Saturday, February 6, 2010

The Talk About Pork

Born, raised, and butchered in a moslem-majority community means that the cows, goats, and chickens in the hood never meet pigs in all their lives. Be it during their quacking and mooing live-lives, or during their shelf-life.

happy piggy, pic from here

And because they have never been introduced to one another, while I know beef, chicken, and goats pretty well (Yum!), the first time I meet pork was when I was in Ukraine.

Let me tell you how it was memorable.

For the major part of my life, unlike other normal people out there, my taste buds are pretty much binary, able to recognize only hot-pedas and "other" food. I can never tell what's inside my food.

So back then in Ukraine, during the first time we have our meal that's provided by the org comm, we were all sitting in a table together, ready to eat whatever meager portion is served. All of a sudden, the older gentleman from Dikti announced to the table that the meat were pork.

So forks and spoons and knives halted in mid-air. Well, save for one set of eating utensils that belongs to the only non-moslem in the contingent.

But uh-oh. Next to our table was the table of the Iran contingent, mostly tall young girls with scarves, eating happily. So that gentleman told them that it was pork.

A moment of silence followed. And then you can see their faces turn an instant shade of blue. It was the highlight of our evening. Gossiping about other people always make for a memorable evening, no?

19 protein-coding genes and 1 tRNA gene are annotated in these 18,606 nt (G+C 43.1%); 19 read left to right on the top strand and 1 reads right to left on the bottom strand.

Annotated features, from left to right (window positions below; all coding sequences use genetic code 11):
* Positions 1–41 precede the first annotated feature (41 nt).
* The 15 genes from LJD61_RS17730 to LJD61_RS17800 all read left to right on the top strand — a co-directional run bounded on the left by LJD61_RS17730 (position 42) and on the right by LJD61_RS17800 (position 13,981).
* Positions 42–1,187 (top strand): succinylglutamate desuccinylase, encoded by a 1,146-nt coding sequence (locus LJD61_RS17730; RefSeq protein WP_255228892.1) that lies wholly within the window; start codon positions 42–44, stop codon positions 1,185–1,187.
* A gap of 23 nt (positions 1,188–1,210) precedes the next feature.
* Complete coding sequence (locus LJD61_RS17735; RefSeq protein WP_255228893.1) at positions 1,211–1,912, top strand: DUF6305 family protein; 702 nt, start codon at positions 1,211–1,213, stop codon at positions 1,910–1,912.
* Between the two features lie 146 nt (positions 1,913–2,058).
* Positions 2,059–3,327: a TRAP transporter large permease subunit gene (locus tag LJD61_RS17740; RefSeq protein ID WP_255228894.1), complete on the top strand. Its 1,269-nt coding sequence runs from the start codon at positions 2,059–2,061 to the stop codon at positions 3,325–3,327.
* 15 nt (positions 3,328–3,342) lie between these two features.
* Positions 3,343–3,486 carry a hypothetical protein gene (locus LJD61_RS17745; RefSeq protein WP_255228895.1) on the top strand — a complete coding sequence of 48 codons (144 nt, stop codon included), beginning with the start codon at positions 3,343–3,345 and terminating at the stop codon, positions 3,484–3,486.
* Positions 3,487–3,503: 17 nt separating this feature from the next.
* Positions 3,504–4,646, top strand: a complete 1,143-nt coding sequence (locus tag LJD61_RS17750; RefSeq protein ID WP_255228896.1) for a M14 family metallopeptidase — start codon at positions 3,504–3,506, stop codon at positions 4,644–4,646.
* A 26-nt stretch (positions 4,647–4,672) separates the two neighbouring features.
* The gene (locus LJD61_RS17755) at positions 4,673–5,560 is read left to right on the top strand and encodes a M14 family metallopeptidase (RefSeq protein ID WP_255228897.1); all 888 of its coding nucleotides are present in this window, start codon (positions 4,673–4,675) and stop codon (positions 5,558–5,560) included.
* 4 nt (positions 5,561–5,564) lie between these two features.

Two days later, we explored the area, and boy! A convenience store! So we bought ourselves chips and chocolates and ice creams. We were kinda rich, I guess, what with the outrageous rate of conversion from Euro to Hryvna.

Back to the lodging, basically just chatting around with the TV airing some weird-language program, just to give a background noise.

Then out of nowhere, the guy without pork restriction pointed out, "Isn't that chips bacon-flavored?"

And in an instant, uneasiness. If memory served, then the chips were unfinished.

I have to admit, it's kinda fun watching the repulsion against pork. *Grins*

And I'm not the only one. During the last session of YLI program, there's this one speaker talking about corruption, and he said that the mindset against corruption should be shaped to achieve the repulsion that moslem has against pork. You know, the part that whenever a good moslem is offered pork then he'll go, "Hiiiii, daging babi!"

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